Pain on the bottom surface of the foot can be a debilitating condition; in cases, persisting for several years. The most common cause of plantar foot pain is plantar fasciitis. Pain on the underside of the foot that is aggravated with activity is often diagnosed as plantar fasciitis. Yet in some cases this pain persists despite attempted treatment and does not respond to the typical treatments for plantar fasciitis. When standard treatments are unsuccessful the primary problem may not be with the plantar fascia at all.
A potential cause of plantar foot pain that can easily mimic symptoms of plantar fasciitis is compression of the inferior calcaneal nerve (ICN) under the arch of the foot. The ICN is a branch of the lateral plantar nerve on the bottom surface of the foot. The nerve is also sometimes called Baxter’s nerve, named after the first physician to describe this nerve compression as a specific cause of foot pain. Compression pathology of this nerve is therefore called Baxter’s neuropathy.
Location and Structure
The tibial nerve divides into two primary branches, the medial and lateral plantar nerves, as it passes around the medial side of the ankle in the tarsal tunnel (Figure 1). Both branches then curve around the medial ankle and course along the bottom surface of the foot.
The first smaller branch that splits off from the lateral plantar nerve is the inferior calcaneal nerve (ICN) (Figure 2). In most people the ICN branch splits off from the lateral plantar nerve on the underside of the foot. However, in some cases the ICN may actually branch off more proximally, even as far up as the tarsal tunnel on the medial ankle.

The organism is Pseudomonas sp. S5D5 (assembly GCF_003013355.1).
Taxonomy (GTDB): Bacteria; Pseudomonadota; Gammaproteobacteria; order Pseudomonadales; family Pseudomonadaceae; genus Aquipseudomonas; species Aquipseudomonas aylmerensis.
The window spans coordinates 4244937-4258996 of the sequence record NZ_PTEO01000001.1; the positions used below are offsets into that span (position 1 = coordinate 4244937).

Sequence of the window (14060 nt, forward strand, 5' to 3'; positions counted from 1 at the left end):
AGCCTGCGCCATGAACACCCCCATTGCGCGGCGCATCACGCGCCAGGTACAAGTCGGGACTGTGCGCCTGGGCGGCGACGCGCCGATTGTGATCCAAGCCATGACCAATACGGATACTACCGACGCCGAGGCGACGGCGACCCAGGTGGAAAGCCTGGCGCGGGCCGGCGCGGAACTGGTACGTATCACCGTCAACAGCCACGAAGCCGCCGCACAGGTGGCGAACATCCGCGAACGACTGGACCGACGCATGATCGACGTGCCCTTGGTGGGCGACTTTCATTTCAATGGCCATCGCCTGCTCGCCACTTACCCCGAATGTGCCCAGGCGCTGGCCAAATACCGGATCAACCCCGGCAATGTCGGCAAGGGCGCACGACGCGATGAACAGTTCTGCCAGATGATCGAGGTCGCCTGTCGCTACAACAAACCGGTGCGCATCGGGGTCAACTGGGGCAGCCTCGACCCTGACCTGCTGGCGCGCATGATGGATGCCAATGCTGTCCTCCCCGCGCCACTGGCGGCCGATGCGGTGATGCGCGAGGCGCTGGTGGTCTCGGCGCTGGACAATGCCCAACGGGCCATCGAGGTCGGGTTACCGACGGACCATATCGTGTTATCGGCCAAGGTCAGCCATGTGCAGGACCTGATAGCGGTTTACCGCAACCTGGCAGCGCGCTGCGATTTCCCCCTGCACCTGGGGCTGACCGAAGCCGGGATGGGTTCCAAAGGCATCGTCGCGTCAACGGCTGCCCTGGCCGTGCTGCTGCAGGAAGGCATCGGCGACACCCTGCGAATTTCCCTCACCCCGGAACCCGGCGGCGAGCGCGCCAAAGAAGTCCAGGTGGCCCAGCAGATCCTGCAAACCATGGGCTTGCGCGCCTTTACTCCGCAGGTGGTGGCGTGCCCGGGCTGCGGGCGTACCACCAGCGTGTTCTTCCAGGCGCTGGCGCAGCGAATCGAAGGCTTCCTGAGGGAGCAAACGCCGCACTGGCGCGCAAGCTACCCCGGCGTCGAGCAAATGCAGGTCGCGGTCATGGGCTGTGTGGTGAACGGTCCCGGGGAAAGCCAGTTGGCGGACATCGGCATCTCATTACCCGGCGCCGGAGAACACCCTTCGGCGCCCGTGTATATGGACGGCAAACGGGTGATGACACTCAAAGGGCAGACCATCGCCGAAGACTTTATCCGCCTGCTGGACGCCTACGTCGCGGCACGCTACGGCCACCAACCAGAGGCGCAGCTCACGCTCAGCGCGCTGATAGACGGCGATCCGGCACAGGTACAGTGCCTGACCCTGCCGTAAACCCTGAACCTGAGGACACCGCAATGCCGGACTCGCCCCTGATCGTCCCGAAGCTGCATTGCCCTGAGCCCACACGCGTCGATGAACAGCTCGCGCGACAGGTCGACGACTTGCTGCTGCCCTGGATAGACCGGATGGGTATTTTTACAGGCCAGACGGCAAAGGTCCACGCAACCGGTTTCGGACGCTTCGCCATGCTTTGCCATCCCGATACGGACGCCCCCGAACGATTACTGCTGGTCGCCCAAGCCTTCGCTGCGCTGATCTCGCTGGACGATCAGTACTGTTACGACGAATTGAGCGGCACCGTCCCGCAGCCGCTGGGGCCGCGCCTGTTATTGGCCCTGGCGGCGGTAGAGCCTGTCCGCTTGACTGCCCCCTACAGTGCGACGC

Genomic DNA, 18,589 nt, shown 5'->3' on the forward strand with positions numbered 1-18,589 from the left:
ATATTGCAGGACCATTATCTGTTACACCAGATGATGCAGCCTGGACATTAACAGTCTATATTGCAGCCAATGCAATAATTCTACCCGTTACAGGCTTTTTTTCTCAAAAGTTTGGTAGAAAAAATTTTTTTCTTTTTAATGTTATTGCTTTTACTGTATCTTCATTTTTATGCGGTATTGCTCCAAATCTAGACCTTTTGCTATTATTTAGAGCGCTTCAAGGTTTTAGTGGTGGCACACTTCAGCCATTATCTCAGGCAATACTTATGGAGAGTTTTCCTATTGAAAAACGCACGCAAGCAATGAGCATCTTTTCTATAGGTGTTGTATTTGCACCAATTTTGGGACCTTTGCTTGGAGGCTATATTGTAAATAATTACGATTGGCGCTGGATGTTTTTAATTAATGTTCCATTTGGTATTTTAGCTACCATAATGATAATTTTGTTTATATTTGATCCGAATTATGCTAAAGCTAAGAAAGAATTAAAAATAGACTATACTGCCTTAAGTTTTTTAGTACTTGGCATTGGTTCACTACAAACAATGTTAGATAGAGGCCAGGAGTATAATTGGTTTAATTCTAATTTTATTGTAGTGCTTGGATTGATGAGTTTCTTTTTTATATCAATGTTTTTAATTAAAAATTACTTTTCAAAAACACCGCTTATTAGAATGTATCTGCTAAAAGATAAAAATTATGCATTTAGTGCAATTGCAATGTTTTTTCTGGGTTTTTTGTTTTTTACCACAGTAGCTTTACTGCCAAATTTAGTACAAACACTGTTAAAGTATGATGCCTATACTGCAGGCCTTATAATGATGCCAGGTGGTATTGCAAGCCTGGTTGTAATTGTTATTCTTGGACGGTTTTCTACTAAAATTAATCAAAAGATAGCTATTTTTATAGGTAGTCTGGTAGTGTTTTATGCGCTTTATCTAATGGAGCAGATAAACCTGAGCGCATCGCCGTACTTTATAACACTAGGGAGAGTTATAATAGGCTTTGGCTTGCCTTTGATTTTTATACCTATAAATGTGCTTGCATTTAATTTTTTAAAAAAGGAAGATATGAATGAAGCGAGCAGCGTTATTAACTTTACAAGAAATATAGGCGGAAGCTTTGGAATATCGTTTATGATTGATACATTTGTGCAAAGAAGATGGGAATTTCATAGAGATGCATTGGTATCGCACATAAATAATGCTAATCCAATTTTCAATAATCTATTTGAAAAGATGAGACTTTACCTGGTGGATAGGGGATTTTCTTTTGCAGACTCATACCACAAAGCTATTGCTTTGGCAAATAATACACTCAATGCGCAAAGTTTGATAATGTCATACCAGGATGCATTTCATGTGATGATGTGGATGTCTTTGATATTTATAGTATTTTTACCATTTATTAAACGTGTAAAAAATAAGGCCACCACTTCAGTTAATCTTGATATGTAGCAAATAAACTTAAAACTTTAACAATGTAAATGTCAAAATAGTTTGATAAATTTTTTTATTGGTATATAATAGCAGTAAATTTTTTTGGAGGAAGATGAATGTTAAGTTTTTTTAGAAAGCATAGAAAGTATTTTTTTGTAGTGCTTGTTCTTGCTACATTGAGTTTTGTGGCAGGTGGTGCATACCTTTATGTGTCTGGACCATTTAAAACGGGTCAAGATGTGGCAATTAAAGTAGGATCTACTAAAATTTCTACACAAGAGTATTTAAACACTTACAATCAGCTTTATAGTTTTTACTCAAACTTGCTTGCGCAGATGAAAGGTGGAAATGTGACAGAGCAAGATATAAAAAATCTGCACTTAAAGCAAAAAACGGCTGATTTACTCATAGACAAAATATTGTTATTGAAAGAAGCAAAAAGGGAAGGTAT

Where and how a nerve branches is clinically relevant because nerve branching can increase tensile or compressive loads on the nerve and lead to nerve injury.1 Another factor that makes the plantar nerves and their branches more susceptible to injury and irritation is the sharp right angle turn they take from the medial side of the foot to the plantar surface.
In Baxter’s neuropathy there are two potential locations of entrapment of the ICN. The first is between the deep fascia of the abductor hallucis muscle and the quadratus plantae muscle (Figure 3).
The second is along the medial calcaneal tuberosity where the nerve can be compressed against the bone or bone spurs that may have developed along the anterior calcaneus (Figure 4).
Bone spurs at the anterior calcaneus are assumed to result from tensile forces on the attachment sites of the toe flexor muscles or the plantar fascia. The presence of bone spurs is frequently described as a primary cause for heel or foot pain. However recent theories have suggested that while bone spurs may be a result of certain biomechanical forces in the foot, they may not be a primary cause of foot pain.
Because spurs occur on the anterior calcaneus, it is unlikely that there is pressure from weight-bearing directly on the spur. Additionally, spurs also occur in other locations in the body without being painful. It may be that in a case where bone spurs are present, ICN nerve compression is a primary cause of the pain. The spur can project into the path of the ICN and cause increased nerve compression.